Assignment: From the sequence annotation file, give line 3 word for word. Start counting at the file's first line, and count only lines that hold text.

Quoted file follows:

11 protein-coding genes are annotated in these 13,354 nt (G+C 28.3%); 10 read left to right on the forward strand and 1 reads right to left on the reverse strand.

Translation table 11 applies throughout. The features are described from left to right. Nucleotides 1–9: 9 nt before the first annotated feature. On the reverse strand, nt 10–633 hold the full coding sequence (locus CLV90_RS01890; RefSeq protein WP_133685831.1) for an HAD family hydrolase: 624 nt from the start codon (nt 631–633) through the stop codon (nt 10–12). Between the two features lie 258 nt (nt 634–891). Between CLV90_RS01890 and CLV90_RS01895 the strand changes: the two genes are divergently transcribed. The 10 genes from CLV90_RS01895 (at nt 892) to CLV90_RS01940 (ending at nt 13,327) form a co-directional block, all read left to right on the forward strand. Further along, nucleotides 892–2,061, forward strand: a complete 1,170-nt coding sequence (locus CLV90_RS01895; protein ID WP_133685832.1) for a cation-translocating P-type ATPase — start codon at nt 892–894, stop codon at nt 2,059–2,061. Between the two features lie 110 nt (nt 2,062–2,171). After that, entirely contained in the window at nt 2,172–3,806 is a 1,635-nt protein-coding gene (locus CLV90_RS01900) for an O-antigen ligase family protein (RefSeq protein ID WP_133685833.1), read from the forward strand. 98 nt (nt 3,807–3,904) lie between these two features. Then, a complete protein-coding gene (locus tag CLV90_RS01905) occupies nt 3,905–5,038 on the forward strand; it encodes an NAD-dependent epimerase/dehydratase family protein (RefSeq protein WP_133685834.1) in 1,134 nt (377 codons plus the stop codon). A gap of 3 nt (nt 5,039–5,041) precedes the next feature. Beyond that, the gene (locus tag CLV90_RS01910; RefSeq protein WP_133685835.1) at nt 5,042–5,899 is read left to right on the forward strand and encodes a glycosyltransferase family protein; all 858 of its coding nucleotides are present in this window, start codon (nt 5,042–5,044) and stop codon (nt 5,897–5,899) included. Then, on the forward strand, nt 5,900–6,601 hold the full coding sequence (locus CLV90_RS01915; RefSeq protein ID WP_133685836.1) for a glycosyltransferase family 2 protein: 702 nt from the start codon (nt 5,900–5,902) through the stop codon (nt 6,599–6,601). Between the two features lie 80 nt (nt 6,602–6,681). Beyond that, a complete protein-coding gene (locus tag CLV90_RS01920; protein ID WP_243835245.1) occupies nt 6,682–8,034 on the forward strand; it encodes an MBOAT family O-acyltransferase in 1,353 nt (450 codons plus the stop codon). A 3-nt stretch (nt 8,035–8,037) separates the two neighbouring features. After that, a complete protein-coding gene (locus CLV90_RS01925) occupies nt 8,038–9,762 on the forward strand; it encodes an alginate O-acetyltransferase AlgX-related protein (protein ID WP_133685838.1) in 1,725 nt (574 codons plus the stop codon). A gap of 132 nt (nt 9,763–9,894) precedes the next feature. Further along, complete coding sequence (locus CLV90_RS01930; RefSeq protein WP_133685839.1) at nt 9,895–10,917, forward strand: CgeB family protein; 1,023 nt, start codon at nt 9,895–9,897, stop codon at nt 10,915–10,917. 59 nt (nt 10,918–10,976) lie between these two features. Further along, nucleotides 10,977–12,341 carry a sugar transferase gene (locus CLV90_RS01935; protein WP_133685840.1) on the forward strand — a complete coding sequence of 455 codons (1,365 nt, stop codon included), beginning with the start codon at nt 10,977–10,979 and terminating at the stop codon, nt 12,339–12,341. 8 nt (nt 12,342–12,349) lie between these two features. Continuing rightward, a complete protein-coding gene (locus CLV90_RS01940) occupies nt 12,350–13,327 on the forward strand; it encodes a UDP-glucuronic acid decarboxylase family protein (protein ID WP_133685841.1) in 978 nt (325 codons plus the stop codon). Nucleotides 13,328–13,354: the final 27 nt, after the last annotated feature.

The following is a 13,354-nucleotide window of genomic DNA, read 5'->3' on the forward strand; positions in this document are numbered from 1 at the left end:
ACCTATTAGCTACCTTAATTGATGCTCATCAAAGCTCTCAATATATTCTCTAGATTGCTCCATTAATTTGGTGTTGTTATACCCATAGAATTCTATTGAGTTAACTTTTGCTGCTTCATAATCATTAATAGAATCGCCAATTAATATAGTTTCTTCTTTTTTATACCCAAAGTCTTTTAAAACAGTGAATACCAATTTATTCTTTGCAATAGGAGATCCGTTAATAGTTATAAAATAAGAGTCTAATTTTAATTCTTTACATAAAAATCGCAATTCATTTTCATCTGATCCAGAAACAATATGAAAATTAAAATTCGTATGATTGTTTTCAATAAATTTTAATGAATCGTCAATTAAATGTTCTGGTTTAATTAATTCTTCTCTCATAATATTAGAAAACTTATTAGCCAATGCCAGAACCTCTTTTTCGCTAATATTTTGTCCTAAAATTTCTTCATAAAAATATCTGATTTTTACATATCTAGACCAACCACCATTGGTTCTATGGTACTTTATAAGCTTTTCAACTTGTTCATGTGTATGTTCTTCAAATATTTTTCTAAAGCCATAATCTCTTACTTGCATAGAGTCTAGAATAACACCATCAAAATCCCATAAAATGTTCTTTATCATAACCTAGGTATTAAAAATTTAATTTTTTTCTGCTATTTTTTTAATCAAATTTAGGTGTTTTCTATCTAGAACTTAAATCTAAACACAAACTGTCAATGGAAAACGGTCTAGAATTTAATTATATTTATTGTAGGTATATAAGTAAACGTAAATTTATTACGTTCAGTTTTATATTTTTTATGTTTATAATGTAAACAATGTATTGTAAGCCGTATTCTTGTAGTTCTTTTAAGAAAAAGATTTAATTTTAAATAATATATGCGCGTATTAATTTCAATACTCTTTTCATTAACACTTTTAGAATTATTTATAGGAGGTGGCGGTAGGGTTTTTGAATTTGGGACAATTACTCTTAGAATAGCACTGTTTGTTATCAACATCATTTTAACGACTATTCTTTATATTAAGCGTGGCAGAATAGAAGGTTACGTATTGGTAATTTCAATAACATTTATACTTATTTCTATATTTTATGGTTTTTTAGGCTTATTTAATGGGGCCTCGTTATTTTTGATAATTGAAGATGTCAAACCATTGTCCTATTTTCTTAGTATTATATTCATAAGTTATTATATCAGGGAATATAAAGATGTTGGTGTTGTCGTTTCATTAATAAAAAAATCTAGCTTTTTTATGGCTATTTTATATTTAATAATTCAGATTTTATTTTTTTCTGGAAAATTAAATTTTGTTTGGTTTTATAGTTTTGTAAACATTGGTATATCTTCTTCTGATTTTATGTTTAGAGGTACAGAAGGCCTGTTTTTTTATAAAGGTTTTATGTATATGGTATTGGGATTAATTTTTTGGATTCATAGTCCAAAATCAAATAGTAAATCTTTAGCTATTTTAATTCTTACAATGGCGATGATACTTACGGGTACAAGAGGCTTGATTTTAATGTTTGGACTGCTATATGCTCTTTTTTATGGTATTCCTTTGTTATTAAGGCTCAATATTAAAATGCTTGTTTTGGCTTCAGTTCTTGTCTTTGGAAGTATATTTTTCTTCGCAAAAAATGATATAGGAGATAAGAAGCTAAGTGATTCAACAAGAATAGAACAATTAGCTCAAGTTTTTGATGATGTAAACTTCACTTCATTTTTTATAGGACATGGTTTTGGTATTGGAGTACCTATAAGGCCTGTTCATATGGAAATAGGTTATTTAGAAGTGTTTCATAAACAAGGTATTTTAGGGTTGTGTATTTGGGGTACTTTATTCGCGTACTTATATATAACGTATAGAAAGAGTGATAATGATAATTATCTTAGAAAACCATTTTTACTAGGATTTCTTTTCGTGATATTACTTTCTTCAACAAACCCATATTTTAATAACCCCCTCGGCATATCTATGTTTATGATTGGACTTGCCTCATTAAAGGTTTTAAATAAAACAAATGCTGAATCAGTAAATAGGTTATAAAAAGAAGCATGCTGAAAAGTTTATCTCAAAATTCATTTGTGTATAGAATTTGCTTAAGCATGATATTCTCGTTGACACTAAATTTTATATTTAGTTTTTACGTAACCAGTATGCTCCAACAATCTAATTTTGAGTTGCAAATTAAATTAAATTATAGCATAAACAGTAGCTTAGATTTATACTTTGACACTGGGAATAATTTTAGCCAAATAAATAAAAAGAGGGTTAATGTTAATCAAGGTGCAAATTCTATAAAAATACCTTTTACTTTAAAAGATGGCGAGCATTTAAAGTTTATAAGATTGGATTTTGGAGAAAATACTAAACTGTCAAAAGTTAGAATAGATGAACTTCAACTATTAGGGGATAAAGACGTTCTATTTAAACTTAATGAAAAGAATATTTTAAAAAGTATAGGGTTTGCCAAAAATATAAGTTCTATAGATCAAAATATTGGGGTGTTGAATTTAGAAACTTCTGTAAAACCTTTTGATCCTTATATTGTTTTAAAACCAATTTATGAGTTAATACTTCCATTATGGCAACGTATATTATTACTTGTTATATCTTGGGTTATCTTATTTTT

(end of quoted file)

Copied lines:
The following is a 13,354-nucleotide window of genomic DNA, read 5'->3' on the forward strand; positions in this document are numbered from 1 at the left end: